While much of the work involving the standardization of communication in the overall food supply chain is finished, there is still work needing to be done regarding the standardization of IIoT sensor data. I asked Nenad Ivezic, leader of the Process Engineering Group in the Systems Integration Division of the NIST (National Institute of Standards and Technology) Engineering Laboratory, to fill us in on the particulars.
Food manufacturers and distributors are beginning to attach IoT sensors to shipping containers to track critical information about the temperature and humidity of the product plus ongoing location and shipper information.
The Sentinel system uses cloud technology to provide supervised 24/7 remote monitoring of temperatures inside industrial food refrigerators and freezers and other environmental conditions that can affect the operation of cold storage units.
With automation and the Industrial Internet of Things (IIoT), it’s now easier than ever to collect data and monitor production—all this in the name of managing food quality and food safety. But, with multiple sites and lines supplying data around the clock, any staff would be all but overwhelmed—without a direction in where to focus their process management efforts.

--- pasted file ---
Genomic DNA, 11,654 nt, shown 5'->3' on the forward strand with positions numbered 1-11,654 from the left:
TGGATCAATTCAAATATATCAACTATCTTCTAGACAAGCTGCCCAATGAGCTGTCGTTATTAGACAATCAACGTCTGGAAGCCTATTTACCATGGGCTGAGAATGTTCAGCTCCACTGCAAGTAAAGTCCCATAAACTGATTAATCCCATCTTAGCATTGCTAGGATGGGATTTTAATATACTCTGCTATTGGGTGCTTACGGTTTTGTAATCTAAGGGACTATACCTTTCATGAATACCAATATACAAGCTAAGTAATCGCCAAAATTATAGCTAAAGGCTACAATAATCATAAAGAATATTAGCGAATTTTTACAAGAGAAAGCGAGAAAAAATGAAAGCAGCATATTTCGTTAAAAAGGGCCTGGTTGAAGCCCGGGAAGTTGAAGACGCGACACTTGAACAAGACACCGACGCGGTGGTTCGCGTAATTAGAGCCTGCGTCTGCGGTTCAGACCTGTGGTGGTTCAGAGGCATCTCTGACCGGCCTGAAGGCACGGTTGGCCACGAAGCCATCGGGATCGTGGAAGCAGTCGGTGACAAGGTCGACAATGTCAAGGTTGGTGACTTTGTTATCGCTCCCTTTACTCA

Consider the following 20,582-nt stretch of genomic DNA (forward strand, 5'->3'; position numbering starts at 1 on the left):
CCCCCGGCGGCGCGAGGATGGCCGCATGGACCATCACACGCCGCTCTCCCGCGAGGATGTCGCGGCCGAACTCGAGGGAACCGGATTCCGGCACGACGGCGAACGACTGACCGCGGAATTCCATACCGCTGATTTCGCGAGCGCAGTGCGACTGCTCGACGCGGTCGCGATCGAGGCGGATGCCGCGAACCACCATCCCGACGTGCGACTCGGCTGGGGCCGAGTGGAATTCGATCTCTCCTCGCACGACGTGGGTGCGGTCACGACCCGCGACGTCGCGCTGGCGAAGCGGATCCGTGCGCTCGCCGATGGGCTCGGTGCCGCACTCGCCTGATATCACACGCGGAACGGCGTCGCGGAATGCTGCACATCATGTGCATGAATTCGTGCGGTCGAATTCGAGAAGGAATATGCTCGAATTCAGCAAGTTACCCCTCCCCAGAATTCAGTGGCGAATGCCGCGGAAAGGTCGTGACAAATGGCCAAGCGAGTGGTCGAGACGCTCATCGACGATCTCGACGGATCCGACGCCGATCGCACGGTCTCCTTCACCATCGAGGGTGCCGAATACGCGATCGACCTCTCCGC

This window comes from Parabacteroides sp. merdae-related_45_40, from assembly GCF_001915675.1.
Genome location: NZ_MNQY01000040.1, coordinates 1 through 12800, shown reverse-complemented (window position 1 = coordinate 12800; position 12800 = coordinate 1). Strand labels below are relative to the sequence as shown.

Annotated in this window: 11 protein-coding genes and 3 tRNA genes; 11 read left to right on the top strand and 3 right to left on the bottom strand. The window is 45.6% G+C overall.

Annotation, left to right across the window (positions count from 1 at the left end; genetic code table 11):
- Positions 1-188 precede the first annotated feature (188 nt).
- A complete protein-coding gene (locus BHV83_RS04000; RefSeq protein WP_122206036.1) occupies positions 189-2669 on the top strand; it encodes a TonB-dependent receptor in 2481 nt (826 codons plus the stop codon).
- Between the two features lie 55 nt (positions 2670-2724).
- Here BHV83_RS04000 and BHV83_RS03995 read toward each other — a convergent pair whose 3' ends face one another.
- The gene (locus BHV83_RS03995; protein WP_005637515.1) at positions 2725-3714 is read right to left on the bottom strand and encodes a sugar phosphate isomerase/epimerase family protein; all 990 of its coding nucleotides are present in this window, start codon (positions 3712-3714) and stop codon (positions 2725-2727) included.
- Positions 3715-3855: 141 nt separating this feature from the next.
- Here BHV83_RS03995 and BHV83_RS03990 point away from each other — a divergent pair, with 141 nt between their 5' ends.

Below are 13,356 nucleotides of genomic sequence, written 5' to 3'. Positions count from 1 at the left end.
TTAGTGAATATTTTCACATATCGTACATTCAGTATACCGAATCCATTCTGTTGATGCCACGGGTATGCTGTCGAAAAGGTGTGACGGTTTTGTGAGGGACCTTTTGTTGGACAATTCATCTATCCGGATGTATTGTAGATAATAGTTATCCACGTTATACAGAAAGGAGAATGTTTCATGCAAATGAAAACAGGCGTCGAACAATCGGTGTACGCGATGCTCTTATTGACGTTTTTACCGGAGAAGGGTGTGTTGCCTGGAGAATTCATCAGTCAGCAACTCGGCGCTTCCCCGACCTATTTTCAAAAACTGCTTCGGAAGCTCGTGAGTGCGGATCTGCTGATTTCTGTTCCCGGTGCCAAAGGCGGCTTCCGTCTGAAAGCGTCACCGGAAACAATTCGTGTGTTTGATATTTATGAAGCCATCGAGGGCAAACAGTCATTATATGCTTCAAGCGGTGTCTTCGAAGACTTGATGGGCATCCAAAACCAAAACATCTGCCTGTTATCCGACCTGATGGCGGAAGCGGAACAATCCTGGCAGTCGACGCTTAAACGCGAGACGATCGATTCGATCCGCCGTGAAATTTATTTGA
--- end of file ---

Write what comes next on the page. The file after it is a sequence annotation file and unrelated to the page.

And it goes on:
A recent statement from U.S. Department of Homeland Security’s Cyber+Infrastructure’s (CISA) National Cyber Awareness System noted that the Australian Cyber Security Centre (ACSC) has updated its “Essential Eight Maturity Model.” Though all this sounds like alphabet soup or bureaucratic gobble-de-gook, the Maturity Model consists of eight important mitigation strategies you should be employing to protect your computing systems.
When we think of IIoT, we often consider the roles it plays in fine tuning processes to peak efficiency, minimizing downtime through predictive or prescribed maintenance, or acquiring data and processing it to improve food quality and safety. But, we don’t always think of another role IIoT can play, and that is using its capabilities to produce unique products in a very small quantity and package and ship them to individual customers.
Food Engineering's recent Food Automation & Manufacturing Conference addressed several high-tech Industry 4.0 topics, including predictive maintenance (PdM). I’d like to show how you can use IIoT tools to improve your maintenance program—and maybe even better your OEE scores in the process.
In the May 2020 issue of Food Engineering, our focus is on safety. From emergency planning to day-to-day operations such as cleaning and sanitation, we bring you tips on how to keep your workers and your customers safe.